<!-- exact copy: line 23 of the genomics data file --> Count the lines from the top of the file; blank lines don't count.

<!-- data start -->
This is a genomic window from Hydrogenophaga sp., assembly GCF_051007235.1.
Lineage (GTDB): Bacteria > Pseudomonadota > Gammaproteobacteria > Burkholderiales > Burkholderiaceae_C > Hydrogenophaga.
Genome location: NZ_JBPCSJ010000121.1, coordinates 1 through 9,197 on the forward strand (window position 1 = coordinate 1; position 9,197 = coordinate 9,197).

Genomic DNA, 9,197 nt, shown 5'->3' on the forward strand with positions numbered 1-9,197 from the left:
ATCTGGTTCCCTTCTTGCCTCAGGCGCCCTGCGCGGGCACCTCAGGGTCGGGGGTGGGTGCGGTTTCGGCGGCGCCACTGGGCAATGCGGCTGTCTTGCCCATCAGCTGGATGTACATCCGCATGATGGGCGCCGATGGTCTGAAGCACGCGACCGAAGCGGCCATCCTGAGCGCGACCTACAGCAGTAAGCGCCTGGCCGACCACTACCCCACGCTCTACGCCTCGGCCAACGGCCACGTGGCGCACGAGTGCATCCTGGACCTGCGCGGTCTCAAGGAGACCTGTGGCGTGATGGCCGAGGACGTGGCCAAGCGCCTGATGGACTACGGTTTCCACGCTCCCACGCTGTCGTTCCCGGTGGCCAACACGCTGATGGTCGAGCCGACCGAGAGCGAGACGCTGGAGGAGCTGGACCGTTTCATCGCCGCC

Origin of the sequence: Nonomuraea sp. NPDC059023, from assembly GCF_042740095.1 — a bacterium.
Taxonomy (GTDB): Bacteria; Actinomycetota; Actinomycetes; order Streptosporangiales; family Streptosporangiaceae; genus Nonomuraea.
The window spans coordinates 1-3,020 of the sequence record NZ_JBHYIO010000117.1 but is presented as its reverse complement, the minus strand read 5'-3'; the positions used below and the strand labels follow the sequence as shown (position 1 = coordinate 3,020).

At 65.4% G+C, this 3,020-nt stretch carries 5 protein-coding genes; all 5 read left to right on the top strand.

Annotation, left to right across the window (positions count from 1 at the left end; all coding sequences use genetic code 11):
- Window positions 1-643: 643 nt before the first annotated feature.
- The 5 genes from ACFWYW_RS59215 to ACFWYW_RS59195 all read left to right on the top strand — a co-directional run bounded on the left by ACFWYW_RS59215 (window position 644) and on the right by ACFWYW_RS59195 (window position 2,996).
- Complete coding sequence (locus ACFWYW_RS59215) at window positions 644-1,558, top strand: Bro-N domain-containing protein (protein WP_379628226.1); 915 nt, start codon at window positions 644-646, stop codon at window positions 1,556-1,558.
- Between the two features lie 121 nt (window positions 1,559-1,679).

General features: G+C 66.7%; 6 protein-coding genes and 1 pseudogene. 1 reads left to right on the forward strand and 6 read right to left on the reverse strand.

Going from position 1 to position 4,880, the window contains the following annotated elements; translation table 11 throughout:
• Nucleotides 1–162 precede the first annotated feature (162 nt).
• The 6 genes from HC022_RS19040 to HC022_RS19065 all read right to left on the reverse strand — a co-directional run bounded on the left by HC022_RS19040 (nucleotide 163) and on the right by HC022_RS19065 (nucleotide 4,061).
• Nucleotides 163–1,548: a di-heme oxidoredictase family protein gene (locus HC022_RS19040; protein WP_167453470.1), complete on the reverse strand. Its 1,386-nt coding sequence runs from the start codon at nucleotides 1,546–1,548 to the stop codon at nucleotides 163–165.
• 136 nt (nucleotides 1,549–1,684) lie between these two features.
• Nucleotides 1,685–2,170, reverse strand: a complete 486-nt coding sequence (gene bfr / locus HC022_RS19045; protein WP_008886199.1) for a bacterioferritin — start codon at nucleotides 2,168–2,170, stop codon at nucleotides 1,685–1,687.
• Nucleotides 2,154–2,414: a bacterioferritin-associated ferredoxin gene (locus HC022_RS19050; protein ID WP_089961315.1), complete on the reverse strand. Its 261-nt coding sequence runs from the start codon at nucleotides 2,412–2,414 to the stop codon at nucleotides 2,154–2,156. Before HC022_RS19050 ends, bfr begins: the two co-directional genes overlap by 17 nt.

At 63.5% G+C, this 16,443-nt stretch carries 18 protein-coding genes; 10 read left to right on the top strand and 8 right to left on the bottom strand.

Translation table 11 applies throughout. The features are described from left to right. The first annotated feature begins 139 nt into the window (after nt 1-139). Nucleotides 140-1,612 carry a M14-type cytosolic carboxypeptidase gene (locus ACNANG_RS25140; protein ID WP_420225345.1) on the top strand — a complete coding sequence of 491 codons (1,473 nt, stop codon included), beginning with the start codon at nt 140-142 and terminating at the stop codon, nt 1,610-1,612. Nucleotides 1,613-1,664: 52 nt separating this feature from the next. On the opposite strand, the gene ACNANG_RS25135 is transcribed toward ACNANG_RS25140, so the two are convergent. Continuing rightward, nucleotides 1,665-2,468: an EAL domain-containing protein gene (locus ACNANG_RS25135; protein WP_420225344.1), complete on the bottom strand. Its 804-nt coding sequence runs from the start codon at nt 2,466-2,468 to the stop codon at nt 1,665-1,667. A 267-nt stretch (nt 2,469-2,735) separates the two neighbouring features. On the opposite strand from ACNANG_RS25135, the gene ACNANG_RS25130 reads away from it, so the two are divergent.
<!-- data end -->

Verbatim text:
At 63.5% G+C, this 16,443-nt stretch carries 18 protein-coding genes; 10 read left to right on the top strand and 8 right to left on the bottom strand.